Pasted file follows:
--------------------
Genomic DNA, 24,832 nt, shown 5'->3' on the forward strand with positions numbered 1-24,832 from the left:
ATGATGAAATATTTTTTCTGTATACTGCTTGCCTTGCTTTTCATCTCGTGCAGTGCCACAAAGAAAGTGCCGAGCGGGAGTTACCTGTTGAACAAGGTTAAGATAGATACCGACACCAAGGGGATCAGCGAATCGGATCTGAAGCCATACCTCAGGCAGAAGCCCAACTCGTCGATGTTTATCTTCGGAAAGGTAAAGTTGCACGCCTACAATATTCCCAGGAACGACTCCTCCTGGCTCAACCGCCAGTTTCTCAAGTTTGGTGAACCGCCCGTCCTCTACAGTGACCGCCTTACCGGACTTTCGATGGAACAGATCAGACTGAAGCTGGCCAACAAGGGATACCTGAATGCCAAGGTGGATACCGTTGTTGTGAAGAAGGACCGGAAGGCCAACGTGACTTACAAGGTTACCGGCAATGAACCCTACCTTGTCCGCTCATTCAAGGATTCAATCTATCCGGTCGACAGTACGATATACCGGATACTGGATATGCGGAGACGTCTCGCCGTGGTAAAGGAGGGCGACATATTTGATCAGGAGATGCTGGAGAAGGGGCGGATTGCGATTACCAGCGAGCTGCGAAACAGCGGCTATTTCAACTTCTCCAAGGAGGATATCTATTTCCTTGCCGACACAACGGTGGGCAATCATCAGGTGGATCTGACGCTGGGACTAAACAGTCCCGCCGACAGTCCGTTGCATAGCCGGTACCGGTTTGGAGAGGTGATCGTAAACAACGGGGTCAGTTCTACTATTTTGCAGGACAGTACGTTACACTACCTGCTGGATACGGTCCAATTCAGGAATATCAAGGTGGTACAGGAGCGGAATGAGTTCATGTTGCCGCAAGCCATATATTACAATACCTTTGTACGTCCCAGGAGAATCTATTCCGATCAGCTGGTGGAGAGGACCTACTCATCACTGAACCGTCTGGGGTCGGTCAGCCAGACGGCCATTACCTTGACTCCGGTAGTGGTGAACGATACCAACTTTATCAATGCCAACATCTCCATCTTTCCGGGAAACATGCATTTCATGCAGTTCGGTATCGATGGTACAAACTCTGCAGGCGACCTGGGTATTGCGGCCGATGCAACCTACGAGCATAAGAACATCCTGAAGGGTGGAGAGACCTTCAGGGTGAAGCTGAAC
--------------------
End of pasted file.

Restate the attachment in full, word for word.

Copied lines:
Genomic DNA, 24,832 nt, shown 5'->3' on the forward strand with positions numbered 1-24,832 from the left:
ATGATGAAATATTTTTTCTGTATACTGCTTGCCTTGCTTTTCATCTCGTGCAGTGCCACAAAGAAAGTGCCGAGCGGGAGTTACCTGTTGAACAAGGTTAAGATAGATACCGACACCAAGGGGATCAGCGAATCGGATCTGAAGCCATACCTCAGGCAGAAGCCCAACTCGTCGATGTTTATCTTCGGAAAGGTAAAGTTGCACGCCTACAATATTCCCAGGAACGACTCCTCCTGGCTCAACCGCCAGTTTCTCAAGTTTGGTGAACCGCCCGTCCTCTACAGTGACCGCCTTACCGGACTTTCGATGGAACAGATCAGACTGAAGCTGGCCAACAAGGGATACCTGAATGCCAAGGTGGATACCGTTGTTGTGAAGAAGGACCGGAAGGCCAACGTGACTTACAAGGTTACCGGCAATGAACCCTACCTTGTCCGCTCATTCAAGGATTCAATCTATCCGGTCGACAGTACGATATACCGGATACTGGATATGCGGAGACGTCTCGCCGTGGTAAAGGAGGGCGACATATTTGATCAGGAGATGCTGGAGAAGGGGCGGATTGCGATTACCAGCGAGCTGCGAAACAGCGGCTATTTCAACTTCTCCAAGGAGGATATCTATTTCCTTGCCGACACAACGGTGGGCAATCATCAGGTGGATCTGACGCTGGGACTAAACAGTCCCGCCGACAGTCCGTTGCATAGCCGGTACCGGTTTGGAGAGGTGATCGTAAACAACGGGGTCAGTTCTACTATTTTGCAGGACAGTACGTTACACTACCTGCTGGATACGGTCCAATTCAGGAATATCAAGGTGGTACAGGAGCGGAATGAGTTCATGTTGCCGCAAGCCATATATTACAATACCTTTGTACGTCCCAGGAGAATCTATTCCGATCAGCTGGTGGAGAGGACCTACTCATCACTGAACCGTCTGGGGTCGGTCAGCCAGACGGCCATTACCTTGACTCCGGTAGTGGTGAACGATACCAACTTTATCAATGCCAACATCTCCATCTTTCCGGGAAACATGCATTTCATGCAGTTCGGTATCGATGGTACAAACTCTGCAGGCGACCTGGGTATTGCGGCCGATGCAACCTACGAGCATAAGAACATCCTGAAGGGTGGAGAGACCTTCAGGGTGAAGCTGAAC